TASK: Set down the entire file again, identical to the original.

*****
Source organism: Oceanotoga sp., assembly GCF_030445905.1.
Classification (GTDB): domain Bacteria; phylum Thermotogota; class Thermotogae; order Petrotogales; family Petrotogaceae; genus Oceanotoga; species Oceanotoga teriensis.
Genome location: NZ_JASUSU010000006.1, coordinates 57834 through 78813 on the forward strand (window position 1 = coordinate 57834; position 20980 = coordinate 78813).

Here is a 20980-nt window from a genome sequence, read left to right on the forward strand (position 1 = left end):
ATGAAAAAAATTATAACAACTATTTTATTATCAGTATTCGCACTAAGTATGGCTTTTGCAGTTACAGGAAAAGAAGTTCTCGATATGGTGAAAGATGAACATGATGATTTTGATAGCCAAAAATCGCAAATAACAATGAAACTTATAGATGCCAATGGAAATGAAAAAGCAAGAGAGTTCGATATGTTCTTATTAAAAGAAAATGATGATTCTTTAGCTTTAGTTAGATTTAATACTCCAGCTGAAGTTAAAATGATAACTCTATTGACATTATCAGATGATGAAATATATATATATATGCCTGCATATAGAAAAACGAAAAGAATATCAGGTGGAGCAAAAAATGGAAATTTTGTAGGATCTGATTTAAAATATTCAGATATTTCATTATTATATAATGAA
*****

Source organism: Oceanotoga sp., assembly GCF_030445905.1.
Classification (GTDB): domain Bacteria; phylum Thermotogota; class Thermotogae; order Petrotogales; family Petrotogaceae; genus Oceanotoga; species Oceanotoga teriensis.
Genome location: NZ_JASUSU010000006.1, coordinates 57834 through 78813 on the forward strand (window position 1 = coordinate 57834; position 20980 = coordinate 78813).

Here is a 20980-nt window from a genome sequence, read left to right on the forward strand (position 1 = left end):
ATGAAAAAAATTATAACAACTATTTTATTATCAGTATTCGCACTAAGTATGGCTTTTGCAGTTACAGGAAAAGAAGTTCTCGATATGGTGAAAGATGAACATGATGATTTTGATAGCCAAAAATCGCAAATAACAATGAAACTTATAGATGCCAATGGAAATGAAAAAGCAAGAGAGTTCGATATGTTCTTATTAAAAGAAAATGATGATTCTTTAGCTTTAGTTAGATTTAATACTCCAGCTGAAGTTAAAATGATAACTCTATTGACATTATCAGATGATGAAATATATATATATATGCCTGCATATAGAAAAACGAAAAGAATATCAGGTGGAGCAAAAAATGGAAATTTTGTAGGATCTGATTTAAAATATTCAGATATTTCATTATTATATAATGAA